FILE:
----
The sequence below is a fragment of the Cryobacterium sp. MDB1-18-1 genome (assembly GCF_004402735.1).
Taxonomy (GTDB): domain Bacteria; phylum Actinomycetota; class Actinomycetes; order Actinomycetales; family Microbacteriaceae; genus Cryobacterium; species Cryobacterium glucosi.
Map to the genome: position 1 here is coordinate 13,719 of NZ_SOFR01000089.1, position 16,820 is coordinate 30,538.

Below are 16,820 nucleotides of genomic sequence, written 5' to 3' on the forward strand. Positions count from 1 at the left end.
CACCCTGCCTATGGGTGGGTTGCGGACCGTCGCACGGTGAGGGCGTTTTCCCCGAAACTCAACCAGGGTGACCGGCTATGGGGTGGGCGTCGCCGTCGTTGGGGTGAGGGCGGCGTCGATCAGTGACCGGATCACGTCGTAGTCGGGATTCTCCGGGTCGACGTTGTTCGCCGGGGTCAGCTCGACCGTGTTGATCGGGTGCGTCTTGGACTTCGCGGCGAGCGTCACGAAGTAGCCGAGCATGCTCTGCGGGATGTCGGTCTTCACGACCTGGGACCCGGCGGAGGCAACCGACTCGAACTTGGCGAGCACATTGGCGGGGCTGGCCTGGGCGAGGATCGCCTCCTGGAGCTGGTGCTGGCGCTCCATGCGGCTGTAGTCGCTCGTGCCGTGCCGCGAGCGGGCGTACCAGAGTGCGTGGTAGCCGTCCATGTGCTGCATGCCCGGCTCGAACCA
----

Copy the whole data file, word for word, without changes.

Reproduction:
The sequence below is a fragment of the Cryobacterium sp. MDB1-18-1 genome (assembly GCF_004402735.1).
Taxonomy (GTDB): domain Bacteria; phylum Actinomycetota; class Actinomycetes; order Actinomycetales; family Microbacteriaceae; genus Cryobacterium; species Cryobacterium glucosi.
Map to the genome: position 1 here is coordinate 13,719 of NZ_SOFR01000089.1, position 16,820 is coordinate 30,538.

Below are 16,820 nucleotides of genomic sequence, written 5' to 3' on the forward strand. Positions count from 1 at the left end.
CACCCTGCCTATGGGTGGGTTGCGGACCGTCGCACGGTGAGGGCGTTTTCCCCGAAACTCAACCAGGGTGACCGGCTATGGGGTGGGCGTCGCCGTCGTTGGGGTGAGGGCGGCGTCGATCAGTGACCGGATCACGTCGTAGTCGGGATTCTCCGGGTCGACGTTGTTCGCCGGGGTCAGCTCGACCGTGTTGATCGGGTGCGTCTTGGACTTCGCGGCGAGCGTCACGAAGTAGCCGAGCATGCTCTGCGGGATGTCGGTCTTCACGACCTGGGACCCGGCGGAGGCAACCGACTCGAACTTGGCGAGCACATTGGCGGGGCTGGCCTGGGCGAGGATCGCCTCCTGGAGCTGGTGCTGGCGCTCCATGCGGCTGTAGTCGCTCGTGCCGTGCCGCGAGCGGGCGTACCAGAGTGCGTGGTAGCCGTCCATGTGCTGCATGCCCGGCTCGAACCA